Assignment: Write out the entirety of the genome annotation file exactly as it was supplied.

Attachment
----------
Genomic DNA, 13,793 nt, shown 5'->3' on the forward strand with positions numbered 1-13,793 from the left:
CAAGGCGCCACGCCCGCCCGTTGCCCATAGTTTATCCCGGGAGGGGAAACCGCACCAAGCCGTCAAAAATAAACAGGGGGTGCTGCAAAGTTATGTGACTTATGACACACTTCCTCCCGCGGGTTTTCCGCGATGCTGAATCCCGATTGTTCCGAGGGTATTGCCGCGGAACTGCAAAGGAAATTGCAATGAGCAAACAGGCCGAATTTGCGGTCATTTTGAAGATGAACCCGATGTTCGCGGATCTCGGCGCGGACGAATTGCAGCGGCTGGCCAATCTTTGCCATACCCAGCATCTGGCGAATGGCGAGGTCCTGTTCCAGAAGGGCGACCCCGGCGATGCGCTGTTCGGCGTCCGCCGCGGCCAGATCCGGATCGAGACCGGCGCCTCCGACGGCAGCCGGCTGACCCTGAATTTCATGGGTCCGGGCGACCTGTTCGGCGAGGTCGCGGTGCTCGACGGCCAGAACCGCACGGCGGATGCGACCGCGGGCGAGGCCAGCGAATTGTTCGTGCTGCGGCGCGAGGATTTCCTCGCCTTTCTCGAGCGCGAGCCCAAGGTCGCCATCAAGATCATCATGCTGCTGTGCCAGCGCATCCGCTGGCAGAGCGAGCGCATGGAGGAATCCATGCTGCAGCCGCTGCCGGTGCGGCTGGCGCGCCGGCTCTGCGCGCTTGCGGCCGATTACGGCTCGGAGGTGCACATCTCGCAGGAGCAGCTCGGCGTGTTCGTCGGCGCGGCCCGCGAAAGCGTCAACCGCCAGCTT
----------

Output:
Genomic DNA, 13,793 nt, shown 5'->3' on the forward strand with positions numbered 1-13,793 from the left:
CAAGGCGCCACGCCCGCCCGTTGCCCATAGTTTATCCCGGGAGGGGAAACCGCACCAAGCCGTCAAAAATAAACAGGGGGTGCTGCAAAGTTATGTGACTTATGACACACTTCCTCCCGCGGGTTTTCCGCGATGCTGAATCCCGATTGTTCCGAGGGTATTGCCGCGGAACTGCAAAGGAAATTGCAATGAGCAAACAGGCCGAATTTGCGGTCATTTTGAAGATGAACCCGATGTTCGCGGATCTCGGCGCGGACGAATTGCAGCGGCTGGCCAATCTTTGCCATACCCAGCATCTGGCGAATGGCGAGGTCCTGTTCCAGAAGGGCGACCCCGGCGATGCGCTGTTCGGCGTCCGCCGCGGCCAGATCCGGATCGAGACCGGCGCCTCCGACGGCAGCCGGCTGACCCTGAATTTCATGGGTCCGGGCGACCTGTTCGGCGAGGTCGCGGTGCTCGACGGCCAGAACCGCACGGCGGATGCGACCGCGGGCGAGGCCAGCGAATTGTTCGTGCTGCGGCGCGAGGATTTCCTCGCCTTTCTCGAGCGCGAGCCCAAGGTCGCCATCAAGATCATCATGCTGCTGTGCCAGCGCATCCGCTGGCAGAGCGAGCGCATGGAGGAATCCATGCTGCAGCCGCTGCCGGTGCGGCTGGCGCGCCGGCTCTGCGCGCTTGCGGCCGATTACGGCTCGGAGGTGCACATCTCGCAGGAGCAGCTCGGCGTGTTCGTCGGCGCGGCCCGCGAAAGCGTCAACCGCCAGCTT